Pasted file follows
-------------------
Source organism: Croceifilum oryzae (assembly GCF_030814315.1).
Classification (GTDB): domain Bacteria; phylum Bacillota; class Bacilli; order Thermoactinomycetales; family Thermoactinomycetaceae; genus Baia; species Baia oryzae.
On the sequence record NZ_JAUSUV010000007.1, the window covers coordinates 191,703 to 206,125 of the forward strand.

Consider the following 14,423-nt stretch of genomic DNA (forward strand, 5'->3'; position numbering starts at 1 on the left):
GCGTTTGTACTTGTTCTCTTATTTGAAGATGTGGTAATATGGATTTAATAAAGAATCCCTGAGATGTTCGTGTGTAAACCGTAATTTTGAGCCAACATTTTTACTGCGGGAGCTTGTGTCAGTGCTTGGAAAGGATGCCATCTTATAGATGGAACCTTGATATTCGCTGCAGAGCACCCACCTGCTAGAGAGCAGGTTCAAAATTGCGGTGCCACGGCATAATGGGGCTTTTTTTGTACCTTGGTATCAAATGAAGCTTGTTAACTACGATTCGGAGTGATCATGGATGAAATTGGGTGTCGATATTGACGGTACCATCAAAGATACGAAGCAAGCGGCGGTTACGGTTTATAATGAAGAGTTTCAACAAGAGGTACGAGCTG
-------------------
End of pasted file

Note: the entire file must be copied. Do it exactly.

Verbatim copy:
Source organism: Croceifilum oryzae (assembly GCF_030814315.1).
Classification (GTDB): domain Bacteria; phylum Bacillota; class Bacilli; order Thermoactinomycetales; family Thermoactinomycetaceae; genus Baia; species Baia oryzae.
On the sequence record NZ_JAUSUV010000007.1, the window covers coordinates 191,703 to 206,125 of the forward strand.

Consider the following 14,423-nt stretch of genomic DNA (forward strand, 5'->3'; position numbering starts at 1 on the left):
GCGTTTGTACTTGTTCTCTTATTTGAAGATGTGGTAATATGGATTTAATAAAGAATCCCTGAGATGTTCGTGTGTAAACCGTAATTTTGAGCCAACATTTTTACTGCGGGAGCTTGTGTCAGTGCTTGGAAAGGATGCCATCTTATAGATGGAACCTTGATATTCGCTGCAGAGCACCCACCTGCTAGAGAGCAGGTTCAAAATTGCGGTGCCACGGCATAATGGGGCTTTTTTTGTACCTTGGTATCAAATGAAGCTTGTTAACTACGATTCGGAGTGATCATGGATGAAATTGGGTGTCGATATTGACGGTACCATCAAAGATACGAAGCAAGCGGCGGTTACGGTTTATAATGAAGAGTTTCAACAAGAGGTACGAGCTG